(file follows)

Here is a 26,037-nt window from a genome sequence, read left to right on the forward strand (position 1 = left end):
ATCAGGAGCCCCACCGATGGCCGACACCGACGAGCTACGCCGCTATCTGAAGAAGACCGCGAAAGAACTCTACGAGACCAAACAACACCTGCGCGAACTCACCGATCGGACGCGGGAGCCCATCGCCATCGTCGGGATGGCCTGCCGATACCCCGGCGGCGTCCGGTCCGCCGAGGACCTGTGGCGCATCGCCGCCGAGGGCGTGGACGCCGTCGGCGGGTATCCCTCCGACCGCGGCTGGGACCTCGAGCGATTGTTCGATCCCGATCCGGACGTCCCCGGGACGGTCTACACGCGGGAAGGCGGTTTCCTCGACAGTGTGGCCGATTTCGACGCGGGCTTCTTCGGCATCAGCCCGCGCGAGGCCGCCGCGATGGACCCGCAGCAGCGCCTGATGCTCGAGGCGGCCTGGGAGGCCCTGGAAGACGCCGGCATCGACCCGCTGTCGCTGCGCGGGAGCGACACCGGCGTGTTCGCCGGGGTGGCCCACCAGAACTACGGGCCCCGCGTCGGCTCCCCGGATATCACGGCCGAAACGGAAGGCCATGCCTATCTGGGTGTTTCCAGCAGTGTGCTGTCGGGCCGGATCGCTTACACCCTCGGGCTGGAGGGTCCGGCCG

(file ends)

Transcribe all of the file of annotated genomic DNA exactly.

Here is a 26,037-nt window from a genome sequence, read left to right on the forward strand (position 1 = left end):
ATCAGGAGCCCCACCGATGGCCGACACCGACGAGCTACGCCGCTATCTGAAGAAGACCGCGAAAGAACTCTACGAGACCAAACAACACCTGCGCGAACTCACCGATCGGACGCGGGAGCCCATCGCCATCGTCGGGATGGCCTGCCGATACCCCGGCGGCGTCCGGTCCGCCGAGGACCTGTGGCGCATCGCCGCCGAGGGCGTGGACGCCGTCGGCGGGTATCCCTCCGACCGCGGCTGGGACCTCGAGCGATTGTTCGATCCCGATCCGGACGTCCCCGGGACGGTCTACACGCGGGAAGGCGGTTTCCTCGACAGTGTGGCCGATTTCGACGCGGGCTTCTTCGGCATCAGCCCGCGCGAGGCCGCCGCGATGGACCCGCAGCAGCGCCTGATGCTCGAGGCGGCCTGGGAGGCCCTGGAAGACGCCGGCATCGACCCGCTGTCGCTGCGCGGGAGCGACACCGGCGTGTTCGCCGGGGTGGCCCACCAGAACTACGGGCCCCGCGTCGGCTCCCCGGATATCACGGCCGAAACGGAAGGCCATGCCTATCTGGGTGTTTCCAGCAGTGTGCTGTCGGGCCGGATCGCTTACACCCTCGGGCTGGAGGGTCCGGCCG